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Friday 3 May 2019

Seniors and Nutrition

Posted by at 8:17 AM

Seniors and Nutrition

We know the basics to a healthy diet, but what do we really need to know about seniors and their nutrition? First of all, there are many age-related challenges we often don’t think of. As seniors get older, they continue to have a decreased sensitivity to foods, this can take the satisfaction away from eating. Memory loss is a big problem as well, if you don’t remember what foods you do and don’t like, each meal can be intimidating. Also, side effects from different medications affect many things, including a decreased appetite. Knowing what the possible side effects of medications are before taking them is important for this, and many other reasons. The rise of depression is unfortunately a big challenge as well. One of the biggest side effects of depression is a decreased or extinct desire to eat.

With these age-related challenges come some serious nutritional problems. Weight loss is a big one. Weight loss can cause all kinds of problems in our seniors including a declining ability to do activities of daily living, an increased chance for hospital visits, and a poorer quality of life. Dehydration is also a daily struggle; a senior should be drinking at least 64 ounces of water each day. The side effects of dehydration are very real and serious. Confusion, dizziness, difficulty walking, and sunken eyes are a few of the many side effects. With a decreased sensitivity to foods, salt is often a very popular addition to every meal. With all of the extra sodium intake, high blood pressure is a serious problem. High blood pressure can result in heart attacks, strokes, kidney failure, and eye problems.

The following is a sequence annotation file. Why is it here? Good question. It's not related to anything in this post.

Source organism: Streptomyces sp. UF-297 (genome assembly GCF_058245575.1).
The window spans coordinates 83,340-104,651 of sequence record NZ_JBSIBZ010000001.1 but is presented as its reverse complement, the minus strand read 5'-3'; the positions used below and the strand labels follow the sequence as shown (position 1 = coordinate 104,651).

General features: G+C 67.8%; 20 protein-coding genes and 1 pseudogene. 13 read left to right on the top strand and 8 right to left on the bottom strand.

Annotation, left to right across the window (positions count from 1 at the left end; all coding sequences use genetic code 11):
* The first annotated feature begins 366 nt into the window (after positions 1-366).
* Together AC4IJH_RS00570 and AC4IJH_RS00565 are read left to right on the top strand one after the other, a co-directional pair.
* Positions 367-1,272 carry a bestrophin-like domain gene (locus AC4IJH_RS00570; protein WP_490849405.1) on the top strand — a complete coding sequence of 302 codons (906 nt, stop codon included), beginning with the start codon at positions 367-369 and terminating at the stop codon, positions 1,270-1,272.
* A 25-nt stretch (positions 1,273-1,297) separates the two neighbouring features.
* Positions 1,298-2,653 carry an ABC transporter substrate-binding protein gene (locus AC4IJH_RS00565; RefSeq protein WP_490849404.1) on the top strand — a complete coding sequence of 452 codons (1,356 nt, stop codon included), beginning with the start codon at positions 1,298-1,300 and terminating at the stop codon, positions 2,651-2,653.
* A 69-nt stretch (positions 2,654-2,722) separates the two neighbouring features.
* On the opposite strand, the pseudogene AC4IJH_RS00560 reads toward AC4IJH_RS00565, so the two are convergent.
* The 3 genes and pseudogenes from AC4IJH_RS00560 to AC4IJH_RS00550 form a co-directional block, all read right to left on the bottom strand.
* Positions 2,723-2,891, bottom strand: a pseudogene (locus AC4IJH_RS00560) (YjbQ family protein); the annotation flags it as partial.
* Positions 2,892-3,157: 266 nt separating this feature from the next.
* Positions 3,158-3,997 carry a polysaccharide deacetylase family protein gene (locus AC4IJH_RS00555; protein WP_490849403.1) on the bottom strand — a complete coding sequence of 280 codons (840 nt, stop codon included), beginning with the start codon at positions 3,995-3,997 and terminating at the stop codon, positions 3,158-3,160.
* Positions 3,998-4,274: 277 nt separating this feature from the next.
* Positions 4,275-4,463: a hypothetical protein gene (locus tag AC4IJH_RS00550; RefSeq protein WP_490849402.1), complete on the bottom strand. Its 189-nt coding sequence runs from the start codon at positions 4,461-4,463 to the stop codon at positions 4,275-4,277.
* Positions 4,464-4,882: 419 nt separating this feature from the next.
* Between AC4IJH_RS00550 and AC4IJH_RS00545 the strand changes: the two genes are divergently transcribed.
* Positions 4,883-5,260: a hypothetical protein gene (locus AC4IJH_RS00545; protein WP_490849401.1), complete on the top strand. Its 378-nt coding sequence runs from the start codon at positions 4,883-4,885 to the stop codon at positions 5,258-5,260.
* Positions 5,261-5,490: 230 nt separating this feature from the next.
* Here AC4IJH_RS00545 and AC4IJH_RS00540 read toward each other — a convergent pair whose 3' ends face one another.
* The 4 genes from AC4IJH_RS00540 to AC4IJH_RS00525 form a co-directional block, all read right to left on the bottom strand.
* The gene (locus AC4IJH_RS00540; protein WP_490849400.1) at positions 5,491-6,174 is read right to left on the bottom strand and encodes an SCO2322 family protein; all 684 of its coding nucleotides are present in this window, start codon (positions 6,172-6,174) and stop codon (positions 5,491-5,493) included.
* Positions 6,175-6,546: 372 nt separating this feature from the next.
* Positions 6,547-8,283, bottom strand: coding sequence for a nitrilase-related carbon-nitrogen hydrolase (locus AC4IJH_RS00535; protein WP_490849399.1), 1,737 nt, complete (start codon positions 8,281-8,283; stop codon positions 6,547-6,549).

With all of these age-related challenges and nutritional problems, there are many things we can do to prevent them. Taking a trip to the nearest grocery store or simply asking what foods are enjoyed by our seniors is a great first step. We should be offering nutrition-dense foods like whole grains, unprocessed foods, fresh fruits and vegetables, lean meats and foods high in protein. Encouraging snacks that are high in nutritional value between meals is also a great idea. Instead of salt, try enhancing the flavors and aromas by adding herbs and spices to make meals more enjoyable. Finally, try to make each meal a social event that is fun and exciting in order to recreate the joy of eating.

Now that you know about age related challenges and nutritional problems, make sure to watch for early warning signs and help out as much as possible in order to have a happy, healthy, food loving senior.